It was dark.  In the distance a train whistle made its mournful cry.  A man stood on a bridge looking down into the water.  A Burger King bag floated by underneath him.  The taste of a Whopper filled his mouth. 

Another man slowly walked towards him and stopped about about 6 feet away.  “Are you Rico?” he asked.

The man continued staring into the water.  “Who’s asking?” he replied.

“I’m a friend of Sean’s.”

He turned and looked at the newcomer.  “Yeah,” he said, “I’m Rico.”

Sean’s friend leaned on the railing next to Rico.  “Sean explained what I’m looking for?” he asked.

Rico nodded.

“The target is a guy named Walter Kurl.  He works for the Glass Paper Company.  He’s–”

“Glass paper?”

“It’s not paper made of glass, Glass is the name of the family that owns the company.”

“Huh.  They should’ve gone into the glass business.”

“Yeah.  We get that all the time.  Anyway, Walter Kurl is a supervisor there.”

“We?  You work there too?”

“Yeah.  Kurl is my boss.”

“Pretty sick of him, huh?”

“You have no idea.  He’s got this coming, and then some.”

“Okay.  Where’s the place located?”

“At a deserted warehouse on the edge of town.  Kurl  works late every night, then he walks–alone–through the parking ramp to his car.”

“What kind of car does he drive?”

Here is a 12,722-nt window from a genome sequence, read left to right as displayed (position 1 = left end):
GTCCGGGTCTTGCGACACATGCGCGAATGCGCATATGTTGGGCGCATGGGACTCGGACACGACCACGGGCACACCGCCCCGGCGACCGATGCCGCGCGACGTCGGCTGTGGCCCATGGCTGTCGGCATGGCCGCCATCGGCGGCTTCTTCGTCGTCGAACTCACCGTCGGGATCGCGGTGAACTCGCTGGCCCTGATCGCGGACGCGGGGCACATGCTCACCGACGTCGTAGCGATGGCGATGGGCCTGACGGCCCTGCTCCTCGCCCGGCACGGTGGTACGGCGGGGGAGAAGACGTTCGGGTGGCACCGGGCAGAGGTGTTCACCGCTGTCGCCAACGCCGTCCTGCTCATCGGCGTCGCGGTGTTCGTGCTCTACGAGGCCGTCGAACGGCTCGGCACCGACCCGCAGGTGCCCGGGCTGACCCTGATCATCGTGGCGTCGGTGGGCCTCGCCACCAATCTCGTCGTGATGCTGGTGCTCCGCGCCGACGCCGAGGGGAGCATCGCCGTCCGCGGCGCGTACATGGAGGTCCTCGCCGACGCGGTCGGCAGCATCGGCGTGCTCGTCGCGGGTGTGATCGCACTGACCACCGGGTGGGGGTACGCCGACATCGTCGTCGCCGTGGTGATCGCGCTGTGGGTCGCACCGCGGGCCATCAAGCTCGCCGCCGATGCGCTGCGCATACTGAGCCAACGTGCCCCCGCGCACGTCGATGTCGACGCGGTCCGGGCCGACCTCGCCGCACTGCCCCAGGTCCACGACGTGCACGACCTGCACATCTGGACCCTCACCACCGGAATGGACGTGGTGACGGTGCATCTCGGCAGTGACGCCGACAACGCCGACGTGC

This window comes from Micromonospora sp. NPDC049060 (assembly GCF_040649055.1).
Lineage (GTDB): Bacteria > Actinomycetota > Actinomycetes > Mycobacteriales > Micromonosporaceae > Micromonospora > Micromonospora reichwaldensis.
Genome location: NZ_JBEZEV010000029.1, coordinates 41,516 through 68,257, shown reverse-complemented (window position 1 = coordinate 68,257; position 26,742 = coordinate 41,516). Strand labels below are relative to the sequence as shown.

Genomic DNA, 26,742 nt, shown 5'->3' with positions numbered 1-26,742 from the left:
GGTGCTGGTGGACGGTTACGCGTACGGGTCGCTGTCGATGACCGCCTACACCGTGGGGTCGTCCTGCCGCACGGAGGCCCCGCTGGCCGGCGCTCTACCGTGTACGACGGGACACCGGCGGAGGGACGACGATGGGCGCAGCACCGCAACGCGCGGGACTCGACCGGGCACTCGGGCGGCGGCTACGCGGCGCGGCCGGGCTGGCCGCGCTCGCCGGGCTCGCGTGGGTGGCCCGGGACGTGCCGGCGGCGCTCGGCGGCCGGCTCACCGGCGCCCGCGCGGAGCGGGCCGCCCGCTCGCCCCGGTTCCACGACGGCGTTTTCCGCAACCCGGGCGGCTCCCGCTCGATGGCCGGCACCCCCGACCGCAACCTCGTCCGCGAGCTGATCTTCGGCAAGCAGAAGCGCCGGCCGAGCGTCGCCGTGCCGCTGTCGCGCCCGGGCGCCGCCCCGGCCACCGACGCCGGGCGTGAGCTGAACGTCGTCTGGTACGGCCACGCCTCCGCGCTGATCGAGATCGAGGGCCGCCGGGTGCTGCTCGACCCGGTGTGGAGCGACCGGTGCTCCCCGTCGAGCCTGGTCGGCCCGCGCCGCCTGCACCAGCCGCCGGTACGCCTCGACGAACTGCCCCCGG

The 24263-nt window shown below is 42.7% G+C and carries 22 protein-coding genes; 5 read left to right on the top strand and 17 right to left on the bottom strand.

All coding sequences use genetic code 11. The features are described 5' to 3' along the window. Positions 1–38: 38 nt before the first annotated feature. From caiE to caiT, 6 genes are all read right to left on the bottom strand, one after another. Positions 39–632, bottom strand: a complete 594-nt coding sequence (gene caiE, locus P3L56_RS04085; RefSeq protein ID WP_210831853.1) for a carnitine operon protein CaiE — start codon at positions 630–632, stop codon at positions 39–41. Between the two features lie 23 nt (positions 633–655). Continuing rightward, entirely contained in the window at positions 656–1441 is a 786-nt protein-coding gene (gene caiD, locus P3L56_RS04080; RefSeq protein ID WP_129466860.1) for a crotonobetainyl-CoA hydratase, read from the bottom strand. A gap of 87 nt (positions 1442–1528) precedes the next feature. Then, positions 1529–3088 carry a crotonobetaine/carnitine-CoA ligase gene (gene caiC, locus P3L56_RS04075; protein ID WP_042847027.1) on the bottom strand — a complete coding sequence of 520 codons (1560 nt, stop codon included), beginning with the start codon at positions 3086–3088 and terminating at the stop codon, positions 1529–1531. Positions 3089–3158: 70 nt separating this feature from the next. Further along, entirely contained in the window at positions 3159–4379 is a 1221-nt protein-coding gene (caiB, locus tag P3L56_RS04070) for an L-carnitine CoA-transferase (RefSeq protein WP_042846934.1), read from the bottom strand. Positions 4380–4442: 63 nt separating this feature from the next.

“A ’68 Rambler.  Maroon and white.”

“Really?  What kind of engine?”

“I don’t know.  Never looked under the hood.”

“Hmm.  I suppose I’ll be in too much of a hurry to take a look.  Oh well.”

“Anyway, I figure you can hide somewhere in the ramp and get him when he comes out.”

Rico nodded.  “I’ll push him down for you.”

“Hard.” said Sean’s friend.  “I want him pushed down real hard.”

Rico turned and looked at him.  “You must really hate this guy.  Get a bad performance review or something?”

“Never mind why.  Just push him down for me.”

“You bring the money?”

Sean’s friend nodded and reached into his pocket.  “$17.50, right?”

Rico nodded.

“Here’s a twenty.  Keep the change.”

Rico crumpled the bill into his pocket.  “You got a picture of Kurl?”

A photograph appeared from a pocket.  “That’s him on the left.  The guy with the bow tie.”

Rico stared at it.  “I didn’t know handlebar moustaches were coming back.”

Sean’s friend sighed.  “They’re not.”

At 5:40 the next evening, Rico stood in the shadows in the parking ramp.  The ’68 Rambler was about 20 yards away.  No one was in sight.  An owl hooted.  Rico chewed gum, and waited.

At 6:12 he heard hard shoes on concrete, echoing in the ramp, slowly clop-clopping towards him.  He spit his gum out.  His body tensed.

A shape came into view.  As it passed under a light, Rico saw the handlebar moustache.  He silently moved into a course to intercept him just before the Rambler.

Walter Kurl approached his car and reached into his pocket for his keys.  A voice spoke behind him.

“Mr. Kurl?”

Walter Kurl turned.  Rico used the palms of both hands and pushed Kurl hard in the chest.  He went down on the concrete, his keys sliding away.  Rico chuckled, then turned and ran.

“Hey!” yelled Walter Kurl.  But it was too late.

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